Re: Help for Depression
Fri, 25 Jul 14 20:26:27 -0500
First, again Lilac you have great information which comes from your ample research. Please continue informing the EC community about your insights and progress. There's nothing like living through an issue that makes suggestions have real meaning.
One of the most memorable persons we all know who had depression issues was President Lincoln. So severe were his manic depressions, that he would not carry a pocket knife with him for fear he would use it on himself. At least that is in one of the biographies on Abraham. I have four or five.
And to both you and Mama to Many, thank you for your condolences.
I am such an impatient person, and I expect instant recovery after a short time but find that grief is more persistent and perplexing in this case (loss of a mate) than I'd anticipated, even though I knew for years the prognosis of her cancer.
One would think the mind and soul would be ready when the end finally came. Oh not so. Very rarely in my life have I experienced mental confusion. Quite frustrating. So many cross currents seem to be at work with a spousal loss.
I can now better sympathize with those who suffer the death of a husband/wife. It's only been a month so really what should I expect? The "rawness" is still there, and the strange quietness of the house when I'm here alone...always nearly expecting her voice. But knowing that is an impossibility and then the intellectual refusal to talk to her; she is not here. Not here. The thought seems so self contradictory..."she"...not here...in her own home. You see? An impossible demand; a command by the emotion to expect the "normal" but the "normal" is a "goneness" that is mystifying. Then the "brain" says, "no quit that...she is gone." Not just left me...even for another man...that would be easier I think. She is just gone.
The only consolation in a way, is I am convinced that "absence from the body is presence with the Lord" and that can console me when the extremes are working me over...overloading both sensation and reality. The reality. That insatiable reality will not leave me alone. I'm told again and again by wiser than me that time will take the edge off. OK. It's just been a month.
The "reality" is an "un-reality"....and that is so frustrating to deal with. Why can't the mind just control the emotions? It is what it is...now let's move on...would be the mind's command.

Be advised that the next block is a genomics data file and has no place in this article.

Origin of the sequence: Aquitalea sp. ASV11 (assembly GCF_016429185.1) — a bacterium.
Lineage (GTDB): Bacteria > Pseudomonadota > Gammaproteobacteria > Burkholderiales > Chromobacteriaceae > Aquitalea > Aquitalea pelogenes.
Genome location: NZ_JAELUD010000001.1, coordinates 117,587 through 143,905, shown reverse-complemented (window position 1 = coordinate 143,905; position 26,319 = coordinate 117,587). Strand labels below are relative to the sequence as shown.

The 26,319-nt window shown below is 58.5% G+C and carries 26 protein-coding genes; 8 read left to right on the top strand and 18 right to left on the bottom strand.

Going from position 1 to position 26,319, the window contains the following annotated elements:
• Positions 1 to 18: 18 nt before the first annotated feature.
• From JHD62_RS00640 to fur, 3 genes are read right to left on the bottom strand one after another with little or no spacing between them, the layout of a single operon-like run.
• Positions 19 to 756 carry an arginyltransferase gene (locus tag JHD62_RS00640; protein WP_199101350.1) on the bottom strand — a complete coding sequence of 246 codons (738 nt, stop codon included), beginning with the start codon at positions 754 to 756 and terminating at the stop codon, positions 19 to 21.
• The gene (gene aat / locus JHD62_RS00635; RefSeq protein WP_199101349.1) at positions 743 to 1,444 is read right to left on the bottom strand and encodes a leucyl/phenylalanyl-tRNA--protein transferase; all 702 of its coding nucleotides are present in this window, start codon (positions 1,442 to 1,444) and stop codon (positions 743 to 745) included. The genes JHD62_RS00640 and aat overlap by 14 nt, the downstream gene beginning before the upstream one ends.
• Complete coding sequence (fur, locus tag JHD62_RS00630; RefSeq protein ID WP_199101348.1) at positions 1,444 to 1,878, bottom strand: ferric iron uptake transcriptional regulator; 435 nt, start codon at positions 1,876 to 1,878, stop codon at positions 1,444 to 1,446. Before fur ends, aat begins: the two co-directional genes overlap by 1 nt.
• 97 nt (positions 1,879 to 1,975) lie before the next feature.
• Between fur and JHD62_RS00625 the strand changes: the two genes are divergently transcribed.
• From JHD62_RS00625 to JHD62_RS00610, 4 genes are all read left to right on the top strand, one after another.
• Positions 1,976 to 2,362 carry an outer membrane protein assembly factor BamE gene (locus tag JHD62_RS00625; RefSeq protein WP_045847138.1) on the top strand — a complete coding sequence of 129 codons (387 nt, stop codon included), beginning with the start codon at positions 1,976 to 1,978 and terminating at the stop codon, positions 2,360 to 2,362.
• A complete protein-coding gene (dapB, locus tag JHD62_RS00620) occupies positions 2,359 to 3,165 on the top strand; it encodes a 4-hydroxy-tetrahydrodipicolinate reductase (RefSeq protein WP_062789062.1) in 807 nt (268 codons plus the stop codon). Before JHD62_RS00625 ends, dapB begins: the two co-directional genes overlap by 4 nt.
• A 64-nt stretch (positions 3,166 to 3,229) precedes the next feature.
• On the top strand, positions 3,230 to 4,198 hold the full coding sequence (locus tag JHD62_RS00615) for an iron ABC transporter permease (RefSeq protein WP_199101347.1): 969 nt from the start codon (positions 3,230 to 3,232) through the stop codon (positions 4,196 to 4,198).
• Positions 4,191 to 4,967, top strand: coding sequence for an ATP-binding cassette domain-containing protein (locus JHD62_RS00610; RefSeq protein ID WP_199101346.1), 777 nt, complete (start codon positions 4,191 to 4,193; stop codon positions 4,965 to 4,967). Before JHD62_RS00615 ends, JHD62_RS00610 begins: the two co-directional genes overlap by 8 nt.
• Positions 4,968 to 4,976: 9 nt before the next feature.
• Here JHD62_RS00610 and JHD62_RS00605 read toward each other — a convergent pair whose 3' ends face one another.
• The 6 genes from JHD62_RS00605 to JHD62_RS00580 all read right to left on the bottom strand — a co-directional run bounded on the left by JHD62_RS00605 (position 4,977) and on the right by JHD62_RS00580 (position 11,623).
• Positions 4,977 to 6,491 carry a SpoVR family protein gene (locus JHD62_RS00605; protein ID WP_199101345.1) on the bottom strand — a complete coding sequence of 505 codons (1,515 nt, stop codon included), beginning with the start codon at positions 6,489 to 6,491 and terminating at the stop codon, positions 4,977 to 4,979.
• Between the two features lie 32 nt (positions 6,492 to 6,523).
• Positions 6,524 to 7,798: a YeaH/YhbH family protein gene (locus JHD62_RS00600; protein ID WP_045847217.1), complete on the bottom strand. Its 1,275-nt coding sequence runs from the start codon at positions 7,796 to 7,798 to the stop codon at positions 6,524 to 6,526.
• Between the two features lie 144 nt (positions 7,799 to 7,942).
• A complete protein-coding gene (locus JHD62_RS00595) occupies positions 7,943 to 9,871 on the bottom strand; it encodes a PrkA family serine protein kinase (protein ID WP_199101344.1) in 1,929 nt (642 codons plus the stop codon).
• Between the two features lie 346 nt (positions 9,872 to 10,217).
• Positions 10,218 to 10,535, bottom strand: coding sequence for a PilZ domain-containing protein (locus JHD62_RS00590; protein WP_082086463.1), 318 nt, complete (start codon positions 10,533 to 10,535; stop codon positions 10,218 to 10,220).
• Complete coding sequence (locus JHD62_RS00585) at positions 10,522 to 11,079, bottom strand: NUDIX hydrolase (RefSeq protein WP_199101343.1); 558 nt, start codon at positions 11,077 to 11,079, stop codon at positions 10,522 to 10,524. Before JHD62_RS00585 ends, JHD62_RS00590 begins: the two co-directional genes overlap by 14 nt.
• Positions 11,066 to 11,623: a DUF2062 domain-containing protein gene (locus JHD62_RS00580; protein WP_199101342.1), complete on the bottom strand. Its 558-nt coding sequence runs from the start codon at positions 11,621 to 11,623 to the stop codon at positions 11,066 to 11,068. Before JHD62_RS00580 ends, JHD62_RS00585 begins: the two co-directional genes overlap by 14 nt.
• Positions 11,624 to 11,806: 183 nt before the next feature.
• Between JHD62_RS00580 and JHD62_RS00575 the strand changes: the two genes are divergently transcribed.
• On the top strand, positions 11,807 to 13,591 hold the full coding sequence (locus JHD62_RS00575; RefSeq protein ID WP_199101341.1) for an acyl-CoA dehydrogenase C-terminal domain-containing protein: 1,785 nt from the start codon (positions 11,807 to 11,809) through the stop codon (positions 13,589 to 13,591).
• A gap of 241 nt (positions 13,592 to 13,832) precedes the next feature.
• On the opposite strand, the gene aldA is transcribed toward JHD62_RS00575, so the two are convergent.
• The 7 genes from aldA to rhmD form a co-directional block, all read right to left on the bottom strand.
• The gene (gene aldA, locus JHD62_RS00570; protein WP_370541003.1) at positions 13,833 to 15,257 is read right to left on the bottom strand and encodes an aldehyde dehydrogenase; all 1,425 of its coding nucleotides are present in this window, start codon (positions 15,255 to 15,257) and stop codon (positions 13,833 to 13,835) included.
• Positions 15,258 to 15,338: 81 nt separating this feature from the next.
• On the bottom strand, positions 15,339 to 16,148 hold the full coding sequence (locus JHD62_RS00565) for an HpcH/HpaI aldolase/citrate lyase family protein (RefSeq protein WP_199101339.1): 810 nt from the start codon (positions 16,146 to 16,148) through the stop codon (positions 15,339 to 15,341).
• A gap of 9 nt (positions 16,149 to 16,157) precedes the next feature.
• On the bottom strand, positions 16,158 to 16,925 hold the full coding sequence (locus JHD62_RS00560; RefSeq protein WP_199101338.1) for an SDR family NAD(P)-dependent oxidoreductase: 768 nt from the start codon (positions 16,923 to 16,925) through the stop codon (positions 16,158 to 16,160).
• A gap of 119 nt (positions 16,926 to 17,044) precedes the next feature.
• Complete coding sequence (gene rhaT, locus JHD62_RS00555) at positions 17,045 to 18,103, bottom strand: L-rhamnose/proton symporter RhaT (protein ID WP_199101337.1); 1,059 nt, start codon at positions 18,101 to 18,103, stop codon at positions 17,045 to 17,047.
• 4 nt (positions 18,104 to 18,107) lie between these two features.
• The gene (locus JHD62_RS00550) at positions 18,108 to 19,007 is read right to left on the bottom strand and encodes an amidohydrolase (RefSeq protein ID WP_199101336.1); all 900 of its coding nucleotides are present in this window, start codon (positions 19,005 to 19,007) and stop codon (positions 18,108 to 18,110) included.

So is this depression...or still a bit of shock? The last two months were very hard. She died at home. In my arms. And I'm oddly proud of that. Interesting that I observe my most emotional moments come in recollecting what "we" went through during those final weeks. Is much of grief about "me" and not "her"... ? My mind wants to put it all into an analysis.
I was her "nurse" for about 15 hours a day and her sister the rest. So I saw it all. At the end she could not speak except to blink a "yes" at my questions..."do you want water?" "blink"...then I bring water. She could only walk with help and a walker for her to lean on. And she died taking a tour of the upstairs...she wanted her normal clothes on...and then we "walked" her holding the walker and I holding under her arms. She inspected upstairs bedrooms and then she had to sit down on the walker so I could push her back to her bed. While standing...ready to sit...she made dramatic eye contact ... eyes became like saucers...huge....I'd never seen that before ... in 29 years of marriage. I though somehow I'd hurt her, even though the eyes were not "grimacing" as if in pain ... no facial expression of pain and then, she fell into my arms. She was dead. Instantly.
She left over a period of two weeks, in dramatic downturn. And then died while standing. Just like her. She was a tiger. A very alive person.
So the unreality permeates..."she"... a most alive mate for all these years is not here any longer.
Many who write here to EC are facing dire situations and potential loss of a loved one ... we see that often on posts. And I sometimes have just glossed over the intensity between the lines; the desperation for help.
I will never be so glib; so quick to fire off some "answer" without sensing the hurt...the dawning of loss written in those lines.
So many who write to EC are in pain and are suffering. Those are emotions. So many have suffered for years; for decades.
I cannot fail to consider that suffering when I read their stories. Never again will I just focus on the "answer" without "feeling" their suffering....to some degree to empathize. At the tomb of Lazarus ..."Jesus wept."